This week, the US hit its official borrowing limit, setting up yet another fiscal showdown when the government runs out of ready cash sometime in the fall. Judging by the budget released by Republicans in the House of Representatives, it’s going to be an ugly fight.
Consider this: President Obama’s budget, released last month, proposed increasing government spending by $1.1 trillion over ten years, with tax increases of $862 billion to keep the country’s debt on a sustainable path. The Republican budget calls for more than $6 trillion in spending cuts over the same period, without any increase in tax revenue, to close the annual US deficit by 2024.
The New York Times somewhat unfairly called Obama’s budget “utopian” for proposing policy ideas that were unpopular with Republicans and thus politically dubious, but by those standards, this budget is downright nuts.
Take just two examples. First, the ol’ magic asterisk: This budget proposes $1.1 trillion in unspecified cuts from a set of spending programs that includes agricultural subsidies, tuition grants for low-income college students, food stamps, disability payments and the earned income tax credit. As budget expert Bob Greenstein notes, Republicans could barely pass a $40 billion cut to the food stamp program last year over the objections of Democrats and even some of their own party members. Finding $1.1 trillion more seems completely unlikely.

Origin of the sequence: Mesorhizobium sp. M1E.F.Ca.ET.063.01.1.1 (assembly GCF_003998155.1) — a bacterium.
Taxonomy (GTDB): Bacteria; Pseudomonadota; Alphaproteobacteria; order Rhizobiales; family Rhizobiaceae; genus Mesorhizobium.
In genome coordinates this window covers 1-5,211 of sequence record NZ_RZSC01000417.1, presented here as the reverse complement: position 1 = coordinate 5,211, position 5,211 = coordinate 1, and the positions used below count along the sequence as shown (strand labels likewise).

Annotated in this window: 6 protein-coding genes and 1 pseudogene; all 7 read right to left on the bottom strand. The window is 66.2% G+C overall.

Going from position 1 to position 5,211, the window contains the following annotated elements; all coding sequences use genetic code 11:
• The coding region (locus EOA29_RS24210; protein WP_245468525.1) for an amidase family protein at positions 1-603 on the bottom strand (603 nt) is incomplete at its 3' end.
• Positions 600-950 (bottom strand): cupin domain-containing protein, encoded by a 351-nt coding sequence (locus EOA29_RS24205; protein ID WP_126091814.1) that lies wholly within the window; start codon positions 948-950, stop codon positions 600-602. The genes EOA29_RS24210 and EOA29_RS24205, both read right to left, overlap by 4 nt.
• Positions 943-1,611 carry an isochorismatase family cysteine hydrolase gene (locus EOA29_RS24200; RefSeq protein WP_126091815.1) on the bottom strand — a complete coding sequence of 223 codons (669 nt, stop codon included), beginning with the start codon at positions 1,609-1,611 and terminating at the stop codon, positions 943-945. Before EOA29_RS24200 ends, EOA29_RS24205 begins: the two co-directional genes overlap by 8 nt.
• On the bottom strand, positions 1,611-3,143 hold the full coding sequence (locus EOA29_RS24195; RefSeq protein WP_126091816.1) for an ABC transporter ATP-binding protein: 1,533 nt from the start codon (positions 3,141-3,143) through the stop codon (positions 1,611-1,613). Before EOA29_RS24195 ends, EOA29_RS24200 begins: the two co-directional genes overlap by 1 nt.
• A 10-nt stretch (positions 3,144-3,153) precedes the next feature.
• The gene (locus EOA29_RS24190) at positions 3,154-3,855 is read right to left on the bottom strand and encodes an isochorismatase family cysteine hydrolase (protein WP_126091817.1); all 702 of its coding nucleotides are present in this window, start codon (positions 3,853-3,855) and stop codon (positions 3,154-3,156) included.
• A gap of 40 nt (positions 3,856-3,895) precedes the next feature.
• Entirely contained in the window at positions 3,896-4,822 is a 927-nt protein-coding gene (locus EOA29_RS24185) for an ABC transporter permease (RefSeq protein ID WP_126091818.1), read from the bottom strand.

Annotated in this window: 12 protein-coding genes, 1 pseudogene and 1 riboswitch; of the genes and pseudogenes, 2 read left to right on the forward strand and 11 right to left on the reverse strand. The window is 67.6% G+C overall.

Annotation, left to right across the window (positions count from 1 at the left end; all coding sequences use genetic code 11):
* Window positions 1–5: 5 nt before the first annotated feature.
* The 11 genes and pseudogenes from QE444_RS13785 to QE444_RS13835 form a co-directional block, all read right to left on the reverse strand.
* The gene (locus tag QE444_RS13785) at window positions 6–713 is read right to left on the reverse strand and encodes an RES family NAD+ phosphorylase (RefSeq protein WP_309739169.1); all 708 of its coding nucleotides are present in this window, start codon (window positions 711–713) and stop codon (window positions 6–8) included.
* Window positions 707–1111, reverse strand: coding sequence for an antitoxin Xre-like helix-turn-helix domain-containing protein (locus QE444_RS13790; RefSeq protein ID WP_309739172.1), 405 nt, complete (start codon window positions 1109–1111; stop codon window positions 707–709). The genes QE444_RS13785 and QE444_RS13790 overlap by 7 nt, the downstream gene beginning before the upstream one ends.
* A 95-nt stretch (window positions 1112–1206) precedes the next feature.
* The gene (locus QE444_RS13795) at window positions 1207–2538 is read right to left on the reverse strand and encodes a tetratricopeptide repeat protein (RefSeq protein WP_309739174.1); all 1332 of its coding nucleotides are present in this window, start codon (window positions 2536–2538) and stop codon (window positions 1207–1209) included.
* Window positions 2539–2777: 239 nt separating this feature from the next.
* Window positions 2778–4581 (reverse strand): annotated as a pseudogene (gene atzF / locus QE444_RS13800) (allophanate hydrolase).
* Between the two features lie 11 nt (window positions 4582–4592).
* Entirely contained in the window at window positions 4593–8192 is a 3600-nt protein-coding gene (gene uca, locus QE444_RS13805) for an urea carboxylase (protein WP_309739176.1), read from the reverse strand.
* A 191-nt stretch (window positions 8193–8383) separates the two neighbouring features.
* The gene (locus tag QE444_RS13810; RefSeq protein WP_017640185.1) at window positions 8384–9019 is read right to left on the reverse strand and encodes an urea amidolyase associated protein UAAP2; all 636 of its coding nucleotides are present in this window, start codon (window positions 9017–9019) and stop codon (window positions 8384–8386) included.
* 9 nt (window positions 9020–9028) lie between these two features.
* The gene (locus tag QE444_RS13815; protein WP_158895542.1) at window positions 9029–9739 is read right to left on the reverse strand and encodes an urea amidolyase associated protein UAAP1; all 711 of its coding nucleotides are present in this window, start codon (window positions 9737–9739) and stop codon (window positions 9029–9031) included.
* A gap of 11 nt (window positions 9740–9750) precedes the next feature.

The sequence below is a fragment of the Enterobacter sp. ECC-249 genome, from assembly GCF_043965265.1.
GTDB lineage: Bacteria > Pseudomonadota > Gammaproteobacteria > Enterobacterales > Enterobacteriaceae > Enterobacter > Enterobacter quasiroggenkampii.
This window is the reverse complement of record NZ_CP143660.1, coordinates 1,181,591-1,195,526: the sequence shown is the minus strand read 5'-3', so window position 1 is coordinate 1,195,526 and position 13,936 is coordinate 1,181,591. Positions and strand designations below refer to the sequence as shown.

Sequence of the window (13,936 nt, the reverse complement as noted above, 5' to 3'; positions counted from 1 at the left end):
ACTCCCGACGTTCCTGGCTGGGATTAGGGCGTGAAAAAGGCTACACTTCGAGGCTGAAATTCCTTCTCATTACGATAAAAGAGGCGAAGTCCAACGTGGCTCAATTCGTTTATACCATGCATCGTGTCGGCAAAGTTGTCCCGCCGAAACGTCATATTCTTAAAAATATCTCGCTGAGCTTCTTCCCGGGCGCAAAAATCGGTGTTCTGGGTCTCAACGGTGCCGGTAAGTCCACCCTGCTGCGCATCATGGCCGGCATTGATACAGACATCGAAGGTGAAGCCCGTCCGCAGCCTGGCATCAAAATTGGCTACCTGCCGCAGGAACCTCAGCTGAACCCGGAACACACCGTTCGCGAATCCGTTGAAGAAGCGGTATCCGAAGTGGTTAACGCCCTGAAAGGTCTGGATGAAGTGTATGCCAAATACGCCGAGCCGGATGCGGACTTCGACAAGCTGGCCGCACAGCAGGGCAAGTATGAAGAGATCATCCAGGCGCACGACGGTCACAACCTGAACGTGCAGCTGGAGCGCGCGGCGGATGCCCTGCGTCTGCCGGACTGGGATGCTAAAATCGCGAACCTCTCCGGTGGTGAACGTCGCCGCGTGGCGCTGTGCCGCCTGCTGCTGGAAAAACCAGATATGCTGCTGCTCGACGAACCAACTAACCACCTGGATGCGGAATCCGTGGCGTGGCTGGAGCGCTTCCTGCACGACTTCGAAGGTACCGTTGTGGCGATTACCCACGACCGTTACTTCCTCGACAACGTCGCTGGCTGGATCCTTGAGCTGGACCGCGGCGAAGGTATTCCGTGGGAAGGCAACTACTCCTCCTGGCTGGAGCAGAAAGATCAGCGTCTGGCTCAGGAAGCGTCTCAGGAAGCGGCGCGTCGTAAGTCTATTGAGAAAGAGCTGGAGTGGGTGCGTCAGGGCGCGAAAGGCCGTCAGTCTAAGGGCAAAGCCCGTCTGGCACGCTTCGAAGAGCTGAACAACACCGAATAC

Second, there’s health care. The Republican budget promises to repeal all of the spending in Obamacare, while keeping the revenue and the cost-savings. It’s hard to imagine, politically or economically, the complete elimination of the rules the health insurance market follows; as James Pethokoukis points out, there are conservative health care alternatives that wouldn’t completely disrupt health care, but they cost money, too.
We could go on about defense-funding gimmicks, but it’s not worth missing the forest for the trees. With the US apparently entering a period of low but steady economic growth, this is an ideal period to relax austerity and reduce the debt. With the end of the split Congress after Republicans won control of both chambers, pundits hoped for a more straightforward negotiation between the White House and a Republican congress, and the kind of incremental deal-making that led to larger-than-expected fiscal gains during the late nineties, the last time the US faced this political split.
But instead of small deals, perhaps drawn from among the myriad compromise proposals drafted in and out of government over the last few years, House Republicans have managed to draft a bill that’s too hot for even the Republican senate, which will pass its own bill with much less damning political detail.